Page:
- Stuart Murray, president and chief executive officer of the Canadian Museum for Human Rights (CMHR), today released the following statement in response to recent publicity centred on Museum content decisions.
"The Canadian Museum for Human Rights deals with challenging subject matter. Its content and its decisions will always be a source of controversy. This is how it should be. Human rights are best defended through education and public awareness – which require open dialogue and vigorous debate. There are numerous possible ways our subject matter could be approached. Everyone has an opinion, some strongly so.
"Our challenge, as the Museum's leadership, is to make the difficult decisions about inaugural program content, knowing there will never be unanimous agreement on our approach. We consult with the public and stakeholder groups, we listen to the views of our Human Rights Advisory Council, we engage in internal debate and discussion with our own expert staff and our governing board. It is natural there will be disagreement.
"This valuable debate and discussion will never end. But the Museum is moving ahead on track. It will open in 2014. Its galleries, exhibits and public programs will be designed to educate and inspire action for human rights.
"Our approach to content has not changed, but our ideas have evolved, guided by lengthy consultation with the public, human-rights advisors and our own expert staff. Striking a balance between the lessons of historical human-rights violations and positive stories that inspire hope and action has always been our goal. Canada's human-rights journey is an important part of Museum content, including both positive stories of those who have persevered through adversity to make a difference, along with recognition of our own human-rights challenges.
"Canada's newest national museum will be a source of pride. We can aspire to no less. The people of Winnipeg and Canada expect no less. As a Crown corporation, we take our responsibility to the public very seriously. "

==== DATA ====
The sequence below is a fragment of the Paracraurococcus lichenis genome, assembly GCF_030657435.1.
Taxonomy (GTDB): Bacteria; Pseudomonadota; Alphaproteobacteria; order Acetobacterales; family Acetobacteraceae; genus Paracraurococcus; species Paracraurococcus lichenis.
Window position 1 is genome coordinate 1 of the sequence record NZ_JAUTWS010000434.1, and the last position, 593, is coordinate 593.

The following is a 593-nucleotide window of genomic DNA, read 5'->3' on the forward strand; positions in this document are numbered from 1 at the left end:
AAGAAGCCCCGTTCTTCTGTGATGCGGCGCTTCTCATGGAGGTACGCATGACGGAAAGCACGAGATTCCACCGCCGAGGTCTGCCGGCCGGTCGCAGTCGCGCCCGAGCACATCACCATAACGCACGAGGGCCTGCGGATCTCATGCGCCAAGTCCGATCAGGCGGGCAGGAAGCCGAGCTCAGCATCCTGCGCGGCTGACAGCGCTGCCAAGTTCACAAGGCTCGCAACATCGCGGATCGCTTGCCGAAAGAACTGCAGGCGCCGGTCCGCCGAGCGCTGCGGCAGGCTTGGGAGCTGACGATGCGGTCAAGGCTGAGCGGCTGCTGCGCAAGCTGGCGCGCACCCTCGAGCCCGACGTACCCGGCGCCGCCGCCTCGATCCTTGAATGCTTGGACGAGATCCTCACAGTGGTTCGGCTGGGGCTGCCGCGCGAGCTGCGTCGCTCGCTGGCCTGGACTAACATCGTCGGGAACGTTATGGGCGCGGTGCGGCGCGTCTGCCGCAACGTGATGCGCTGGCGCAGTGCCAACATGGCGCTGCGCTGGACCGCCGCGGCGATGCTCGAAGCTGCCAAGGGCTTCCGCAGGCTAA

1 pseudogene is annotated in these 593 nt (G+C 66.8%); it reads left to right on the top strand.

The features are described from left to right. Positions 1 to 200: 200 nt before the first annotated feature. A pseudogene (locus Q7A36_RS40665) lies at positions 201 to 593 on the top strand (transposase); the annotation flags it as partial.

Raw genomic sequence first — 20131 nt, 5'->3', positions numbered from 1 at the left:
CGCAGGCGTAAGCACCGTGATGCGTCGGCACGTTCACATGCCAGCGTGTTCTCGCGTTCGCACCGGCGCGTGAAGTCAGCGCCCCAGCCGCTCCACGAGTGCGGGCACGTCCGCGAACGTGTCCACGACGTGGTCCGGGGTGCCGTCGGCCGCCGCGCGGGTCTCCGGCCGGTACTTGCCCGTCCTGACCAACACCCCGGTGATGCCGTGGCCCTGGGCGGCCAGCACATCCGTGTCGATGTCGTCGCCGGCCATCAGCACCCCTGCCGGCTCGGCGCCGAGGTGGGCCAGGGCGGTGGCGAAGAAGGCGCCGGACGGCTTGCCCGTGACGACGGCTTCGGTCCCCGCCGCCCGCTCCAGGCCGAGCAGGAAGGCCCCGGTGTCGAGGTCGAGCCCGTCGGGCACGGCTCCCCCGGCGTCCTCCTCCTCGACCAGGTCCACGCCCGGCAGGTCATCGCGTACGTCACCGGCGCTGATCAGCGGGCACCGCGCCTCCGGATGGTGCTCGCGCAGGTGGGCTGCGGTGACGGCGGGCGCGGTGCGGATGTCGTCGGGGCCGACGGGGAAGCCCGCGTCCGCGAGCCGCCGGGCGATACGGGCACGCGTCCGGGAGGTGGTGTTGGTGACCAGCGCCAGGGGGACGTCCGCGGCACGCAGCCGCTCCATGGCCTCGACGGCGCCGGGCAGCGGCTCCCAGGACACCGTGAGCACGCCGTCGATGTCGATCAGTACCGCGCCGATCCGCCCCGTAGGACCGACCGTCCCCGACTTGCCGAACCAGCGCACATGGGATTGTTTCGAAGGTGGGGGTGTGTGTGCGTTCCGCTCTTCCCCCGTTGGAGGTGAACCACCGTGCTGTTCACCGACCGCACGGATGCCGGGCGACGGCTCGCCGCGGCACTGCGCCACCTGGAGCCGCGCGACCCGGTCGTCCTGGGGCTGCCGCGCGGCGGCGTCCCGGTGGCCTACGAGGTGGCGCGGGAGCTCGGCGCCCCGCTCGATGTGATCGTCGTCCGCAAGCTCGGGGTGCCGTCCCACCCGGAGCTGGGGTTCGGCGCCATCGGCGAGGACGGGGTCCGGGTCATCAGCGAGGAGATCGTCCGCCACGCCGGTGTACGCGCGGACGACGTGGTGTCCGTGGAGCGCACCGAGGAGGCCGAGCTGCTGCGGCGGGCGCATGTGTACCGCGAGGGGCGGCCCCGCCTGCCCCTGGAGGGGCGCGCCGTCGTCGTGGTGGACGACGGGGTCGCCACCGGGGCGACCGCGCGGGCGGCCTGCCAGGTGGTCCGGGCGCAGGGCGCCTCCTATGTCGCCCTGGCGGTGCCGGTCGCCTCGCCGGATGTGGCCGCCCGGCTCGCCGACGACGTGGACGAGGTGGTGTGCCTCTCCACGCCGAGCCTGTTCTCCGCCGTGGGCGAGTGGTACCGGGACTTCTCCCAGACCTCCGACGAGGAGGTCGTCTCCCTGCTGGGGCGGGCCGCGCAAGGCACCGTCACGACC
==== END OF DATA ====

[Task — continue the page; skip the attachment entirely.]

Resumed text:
Below are the statements that comprise the guiding principles of the CMHR.
Mandate: To explore the subject of human rights, with special but not exclusive reference to Canada, in order to enhance the public's understanding of human rights, to promote respect for others, and to encourage reflection and dialogue.
Mission: As with all of Canada's National Museums, the CMHR will play an essential role in: Preserving and promoting our heritage at home and abroad; Contributing to the collective memory and sense of identity of all Canadians; Inspiring research, learning, and entertainment that belong to all Canadians.
Vision: To be an exceptional Canadian and international institution that provides Canadians and visitors with an understanding of the history of and continuing global struggle to defend human rights including Canada's important role in that journey; promotes respect for the dignity and rights of all citizens; encourages learning, debate, dialogue and scholarship on human rights issues; celebrates exemplars of the human spirit; and is a catalyst for positive individual action.
Values: The Canadian Museum for Human Rights is an embodiment of Canada's commitment to democracy, freedom, human rights, and the rule of law. Organizational values such as objectivity, innovation, and inclusiveness underpin all Museum activities so that operations mirror and advance our mandate. The Museum's status as a national institution confer a set of principles including accountability and transparency, national accessibility and engagement, collaboration, corporate citizenship, and sound research and scholarship.